Ever since “the true story” of the 47 ronin was first fictionalized as a puppet play, only a few years after the actual events, it has enjoyed greater popularity than any other samurai tale. Up until today new adaptations of Chushingura keep appearing in all sorts of ways and for all sorts of media. Through the centuries the story has also sparked political, ideological and other controversy, for at the core lies the quintessential dilemma caused by giri and ninjo, in English often explained as social obligation versus personal feelings, but in fact much more complex than that.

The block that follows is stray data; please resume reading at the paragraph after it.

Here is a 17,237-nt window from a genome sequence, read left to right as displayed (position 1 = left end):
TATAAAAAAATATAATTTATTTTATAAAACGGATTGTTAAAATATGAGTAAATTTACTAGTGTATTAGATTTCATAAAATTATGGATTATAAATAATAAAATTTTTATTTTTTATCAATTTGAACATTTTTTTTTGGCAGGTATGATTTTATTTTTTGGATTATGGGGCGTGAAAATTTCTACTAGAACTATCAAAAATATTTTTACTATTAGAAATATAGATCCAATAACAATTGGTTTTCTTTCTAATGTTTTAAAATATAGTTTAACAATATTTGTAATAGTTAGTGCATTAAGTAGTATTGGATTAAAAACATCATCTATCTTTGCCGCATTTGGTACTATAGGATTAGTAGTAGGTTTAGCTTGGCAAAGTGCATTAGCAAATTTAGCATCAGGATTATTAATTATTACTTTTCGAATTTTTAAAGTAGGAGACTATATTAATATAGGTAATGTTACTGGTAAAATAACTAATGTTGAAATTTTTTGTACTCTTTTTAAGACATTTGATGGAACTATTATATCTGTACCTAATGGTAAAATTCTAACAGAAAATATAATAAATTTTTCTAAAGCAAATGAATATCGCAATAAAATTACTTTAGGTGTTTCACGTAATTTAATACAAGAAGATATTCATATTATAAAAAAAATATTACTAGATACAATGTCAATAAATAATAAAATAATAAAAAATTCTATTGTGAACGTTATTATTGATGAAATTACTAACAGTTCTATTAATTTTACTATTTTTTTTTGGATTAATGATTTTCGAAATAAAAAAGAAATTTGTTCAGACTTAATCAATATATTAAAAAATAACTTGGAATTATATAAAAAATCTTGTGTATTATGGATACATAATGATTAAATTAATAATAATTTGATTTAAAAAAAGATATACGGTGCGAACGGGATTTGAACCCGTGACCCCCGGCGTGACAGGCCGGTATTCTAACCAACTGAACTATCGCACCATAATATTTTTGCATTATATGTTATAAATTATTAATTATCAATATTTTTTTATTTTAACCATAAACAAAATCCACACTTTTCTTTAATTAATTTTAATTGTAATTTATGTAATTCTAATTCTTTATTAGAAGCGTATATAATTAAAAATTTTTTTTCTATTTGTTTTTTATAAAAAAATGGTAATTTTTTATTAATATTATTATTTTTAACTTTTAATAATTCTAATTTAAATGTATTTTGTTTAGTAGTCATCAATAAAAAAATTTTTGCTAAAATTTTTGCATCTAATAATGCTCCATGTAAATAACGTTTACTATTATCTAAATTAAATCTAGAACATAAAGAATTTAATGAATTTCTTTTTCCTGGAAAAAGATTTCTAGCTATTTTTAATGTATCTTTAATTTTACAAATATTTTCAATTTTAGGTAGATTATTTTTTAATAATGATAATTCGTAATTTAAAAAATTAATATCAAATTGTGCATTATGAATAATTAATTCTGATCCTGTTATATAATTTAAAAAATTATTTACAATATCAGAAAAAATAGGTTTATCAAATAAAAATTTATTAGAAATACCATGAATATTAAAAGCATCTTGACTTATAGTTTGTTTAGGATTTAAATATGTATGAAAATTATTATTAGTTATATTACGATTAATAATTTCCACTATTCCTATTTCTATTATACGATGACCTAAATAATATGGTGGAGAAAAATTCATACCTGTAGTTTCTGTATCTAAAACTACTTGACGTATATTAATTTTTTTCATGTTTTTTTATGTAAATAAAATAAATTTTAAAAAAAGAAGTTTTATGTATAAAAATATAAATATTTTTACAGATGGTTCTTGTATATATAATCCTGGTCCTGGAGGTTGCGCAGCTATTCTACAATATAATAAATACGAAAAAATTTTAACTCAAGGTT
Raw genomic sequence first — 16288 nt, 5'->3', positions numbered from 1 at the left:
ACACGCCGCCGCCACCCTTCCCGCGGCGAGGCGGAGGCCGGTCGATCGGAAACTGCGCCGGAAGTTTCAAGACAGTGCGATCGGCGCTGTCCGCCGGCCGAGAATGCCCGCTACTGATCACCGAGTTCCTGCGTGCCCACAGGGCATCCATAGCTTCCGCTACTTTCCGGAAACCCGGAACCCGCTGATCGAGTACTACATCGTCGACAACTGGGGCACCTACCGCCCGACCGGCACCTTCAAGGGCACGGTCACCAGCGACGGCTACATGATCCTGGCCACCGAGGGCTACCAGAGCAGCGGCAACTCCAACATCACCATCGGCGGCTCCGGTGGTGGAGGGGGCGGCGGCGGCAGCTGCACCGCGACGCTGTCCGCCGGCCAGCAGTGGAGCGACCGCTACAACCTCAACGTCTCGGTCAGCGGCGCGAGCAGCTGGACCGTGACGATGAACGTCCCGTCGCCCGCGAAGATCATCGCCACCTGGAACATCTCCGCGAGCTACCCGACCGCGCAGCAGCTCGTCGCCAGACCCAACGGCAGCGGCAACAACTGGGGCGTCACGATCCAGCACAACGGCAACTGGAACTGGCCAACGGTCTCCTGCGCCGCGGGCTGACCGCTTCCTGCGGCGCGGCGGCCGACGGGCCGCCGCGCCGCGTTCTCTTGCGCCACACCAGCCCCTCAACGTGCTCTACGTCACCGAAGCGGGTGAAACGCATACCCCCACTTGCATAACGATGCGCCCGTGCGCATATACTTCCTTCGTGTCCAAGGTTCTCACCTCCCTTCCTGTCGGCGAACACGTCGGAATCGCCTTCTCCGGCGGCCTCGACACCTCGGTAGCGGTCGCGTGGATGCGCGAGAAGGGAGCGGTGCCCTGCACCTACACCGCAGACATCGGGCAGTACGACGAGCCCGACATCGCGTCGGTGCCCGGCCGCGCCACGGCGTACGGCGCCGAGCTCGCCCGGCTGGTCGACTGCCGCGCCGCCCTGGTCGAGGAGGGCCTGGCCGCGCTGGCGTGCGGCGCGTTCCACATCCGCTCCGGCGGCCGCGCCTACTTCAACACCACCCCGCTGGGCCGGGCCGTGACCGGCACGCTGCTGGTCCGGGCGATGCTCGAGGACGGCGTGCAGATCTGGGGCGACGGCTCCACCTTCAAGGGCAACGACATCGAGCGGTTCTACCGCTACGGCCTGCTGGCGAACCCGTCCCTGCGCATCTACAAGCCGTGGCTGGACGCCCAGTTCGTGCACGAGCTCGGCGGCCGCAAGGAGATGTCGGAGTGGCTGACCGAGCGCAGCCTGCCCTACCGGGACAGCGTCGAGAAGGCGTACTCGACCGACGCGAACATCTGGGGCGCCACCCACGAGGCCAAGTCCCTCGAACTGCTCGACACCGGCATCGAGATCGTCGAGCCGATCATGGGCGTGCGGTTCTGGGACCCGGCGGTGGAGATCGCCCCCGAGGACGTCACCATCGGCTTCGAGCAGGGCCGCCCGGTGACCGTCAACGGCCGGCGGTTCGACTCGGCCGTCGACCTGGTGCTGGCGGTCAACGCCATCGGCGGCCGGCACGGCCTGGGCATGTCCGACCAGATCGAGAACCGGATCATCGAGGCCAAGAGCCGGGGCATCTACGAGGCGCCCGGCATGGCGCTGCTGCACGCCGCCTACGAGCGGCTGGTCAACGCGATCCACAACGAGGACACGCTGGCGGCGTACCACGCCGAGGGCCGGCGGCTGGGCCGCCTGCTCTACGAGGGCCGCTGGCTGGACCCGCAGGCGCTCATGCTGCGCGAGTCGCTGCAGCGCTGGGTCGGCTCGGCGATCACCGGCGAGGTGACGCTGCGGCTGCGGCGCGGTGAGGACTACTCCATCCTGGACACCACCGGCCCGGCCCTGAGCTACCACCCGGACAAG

What was/is more important: obeying the law or loyalty to one’s lord? And what lessons did the acts of 47 masterless samurai in the early eighteenth century have to offer the Japanese soldiers in the modern wars of the nineteenth and twentieth centuries? Were they criminals or prime examples of virtue? Opinions remain divided, as we will notice in various examples from numerous film versions.
In 2013 even Hollywood adapted the story with Keanu Reeves in the lead. But can we also see a connection with the contemporary idols of AKB48?
Lecture in English.